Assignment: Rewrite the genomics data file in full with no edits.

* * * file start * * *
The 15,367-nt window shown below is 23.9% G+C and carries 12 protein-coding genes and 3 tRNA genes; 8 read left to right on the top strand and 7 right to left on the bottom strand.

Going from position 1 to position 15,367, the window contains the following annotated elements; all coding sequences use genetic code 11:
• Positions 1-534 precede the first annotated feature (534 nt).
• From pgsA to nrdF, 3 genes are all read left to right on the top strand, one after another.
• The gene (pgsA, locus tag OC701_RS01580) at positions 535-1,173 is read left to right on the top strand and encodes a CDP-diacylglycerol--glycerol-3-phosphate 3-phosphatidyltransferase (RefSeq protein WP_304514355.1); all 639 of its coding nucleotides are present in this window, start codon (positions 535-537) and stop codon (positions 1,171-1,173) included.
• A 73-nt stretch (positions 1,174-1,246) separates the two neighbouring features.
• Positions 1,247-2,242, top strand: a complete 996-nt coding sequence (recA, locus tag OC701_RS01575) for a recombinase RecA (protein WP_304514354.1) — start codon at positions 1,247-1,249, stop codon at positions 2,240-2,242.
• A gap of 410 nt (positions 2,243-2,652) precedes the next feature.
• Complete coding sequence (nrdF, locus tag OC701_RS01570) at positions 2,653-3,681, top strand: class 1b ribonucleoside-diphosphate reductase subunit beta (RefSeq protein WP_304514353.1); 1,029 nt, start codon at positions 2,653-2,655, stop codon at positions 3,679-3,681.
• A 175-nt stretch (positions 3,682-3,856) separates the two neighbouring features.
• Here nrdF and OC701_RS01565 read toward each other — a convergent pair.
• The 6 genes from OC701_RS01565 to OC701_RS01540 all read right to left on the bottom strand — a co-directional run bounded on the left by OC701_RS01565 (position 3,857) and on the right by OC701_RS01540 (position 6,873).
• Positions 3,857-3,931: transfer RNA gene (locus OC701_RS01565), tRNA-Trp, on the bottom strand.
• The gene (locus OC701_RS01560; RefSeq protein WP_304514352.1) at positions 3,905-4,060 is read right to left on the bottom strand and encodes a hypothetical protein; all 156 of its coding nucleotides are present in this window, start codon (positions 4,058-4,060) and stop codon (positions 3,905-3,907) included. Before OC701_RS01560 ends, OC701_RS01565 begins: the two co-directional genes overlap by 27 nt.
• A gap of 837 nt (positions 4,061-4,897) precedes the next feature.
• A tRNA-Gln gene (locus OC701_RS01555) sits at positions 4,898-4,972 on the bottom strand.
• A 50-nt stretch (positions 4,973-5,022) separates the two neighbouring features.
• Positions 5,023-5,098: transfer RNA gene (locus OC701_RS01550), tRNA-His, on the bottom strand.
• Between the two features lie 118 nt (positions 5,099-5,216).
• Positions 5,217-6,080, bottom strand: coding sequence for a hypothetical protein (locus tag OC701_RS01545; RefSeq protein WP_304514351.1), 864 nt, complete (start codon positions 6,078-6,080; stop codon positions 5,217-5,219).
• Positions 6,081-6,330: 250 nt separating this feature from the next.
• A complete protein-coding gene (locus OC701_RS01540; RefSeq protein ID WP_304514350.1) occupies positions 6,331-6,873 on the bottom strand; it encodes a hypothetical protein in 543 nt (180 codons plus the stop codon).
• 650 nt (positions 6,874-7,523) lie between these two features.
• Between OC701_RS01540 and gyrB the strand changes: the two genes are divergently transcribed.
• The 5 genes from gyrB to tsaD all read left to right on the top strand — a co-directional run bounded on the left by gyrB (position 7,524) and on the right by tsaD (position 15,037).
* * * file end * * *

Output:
The 15,367-nt window shown below is 23.9% G+C and carries 12 protein-coding genes and 3 tRNA genes; 8 read left to right on the top strand and 7 right to left on the bottom strand.

Going from position 1 to position 15,367, the window contains the following annotated elements; all coding sequences use genetic code 11:
• Positions 1-534 precede the first annotated feature (534 nt).
• From pgsA to nrdF, 3 genes are all read left to right on the top strand, one after another.
• The gene (pgsA, locus tag OC701_RS01580) at positions 535-1,173 is read left to right on the top strand and encodes a CDP-diacylglycerol--glycerol-3-phosphate 3-phosphatidyltransferase (RefSeq protein WP_304514355.1); all 639 of its coding nucleotides are present in this window, start codon (positions 535-537) and stop codon (positions 1,171-1,173) included.
• A 73-nt stretch (positions 1,174-1,246) separates the two neighbouring features.
• Positions 1,247-2,242, top strand: a complete 996-nt coding sequence (recA, locus tag OC701_RS01575) for a recombinase RecA (protein WP_304514354.1) — start codon at positions 1,247-1,249, stop codon at positions 2,240-2,242.
• A gap of 410 nt (positions 2,243-2,652) precedes the next feature.
• Complete coding sequence (nrdF, locus tag OC701_RS01570) at positions 2,653-3,681, top strand: class 1b ribonucleoside-diphosphate reductase subunit beta (RefSeq protein WP_304514353.1); 1,029 nt, start codon at positions 2,653-2,655, stop codon at positions 3,679-3,681.
• A 175-nt stretch (positions 3,682-3,856) separates the two neighbouring features.
• Here nrdF and OC701_RS01565 read toward each other — a convergent pair.
• The 6 genes from OC701_RS01565 to OC701_RS01540 all read right to left on the bottom strand — a co-directional run bounded on the left by OC701_RS01565 (position 3,857) and on the right by OC701_RS01540 (position 6,873).
• Positions 3,857-3,931: transfer RNA gene (locus OC701_RS01565), tRNA-Trp, on the bottom strand.
• The gene (locus OC701_RS01560; RefSeq protein WP_304514352.1) at positions 3,905-4,060 is read right to left on the bottom strand and encodes a hypothetical protein; all 156 of its coding nucleotides are present in this window, start codon (positions 4,058-4,060) and stop codon (positions 3,905-3,907) included. Before OC701_RS01560 ends, OC701_RS01565 begins: the two co-directional genes overlap by 27 nt.
• A gap of 837 nt (positions 4,061-4,897) precedes the next feature.
• A tRNA-Gln gene (locus OC701_RS01555) sits at positions 4,898-4,972 on the bottom strand.
• A 50-nt stretch (positions 4,973-5,022) separates the two neighbouring features.
• Positions 5,023-5,098: transfer RNA gene (locus OC701_RS01550), tRNA-His, on the bottom strand.
• Between the two features lie 118 nt (positions 5,099-5,216).
• Positions 5,217-6,080, bottom strand: coding sequence for a hypothetical protein (locus tag OC701_RS01545; RefSeq protein WP_304514351.1), 864 nt, complete (start codon positions 6,078-6,080; stop codon positions 5,217-5,219).
• Positions 6,081-6,330: 250 nt separating this feature from the next.
• A complete protein-coding gene (locus OC701_RS01540; RefSeq protein ID WP_304514350.1) occupies positions 6,331-6,873 on the bottom strand; it encodes a hypothetical protein in 543 nt (180 codons plus the stop codon).
• 650 nt (positions 6,874-7,523) lie between these two features.
• Between OC701_RS01540 and gyrB the strand changes: the two genes are divergently transcribed.
• The 5 genes from gyrB to tsaD all read left to right on the top strand — a co-directional run bounded on the left by gyrB (position 7,524) and on the right by tsaD (position 15,037).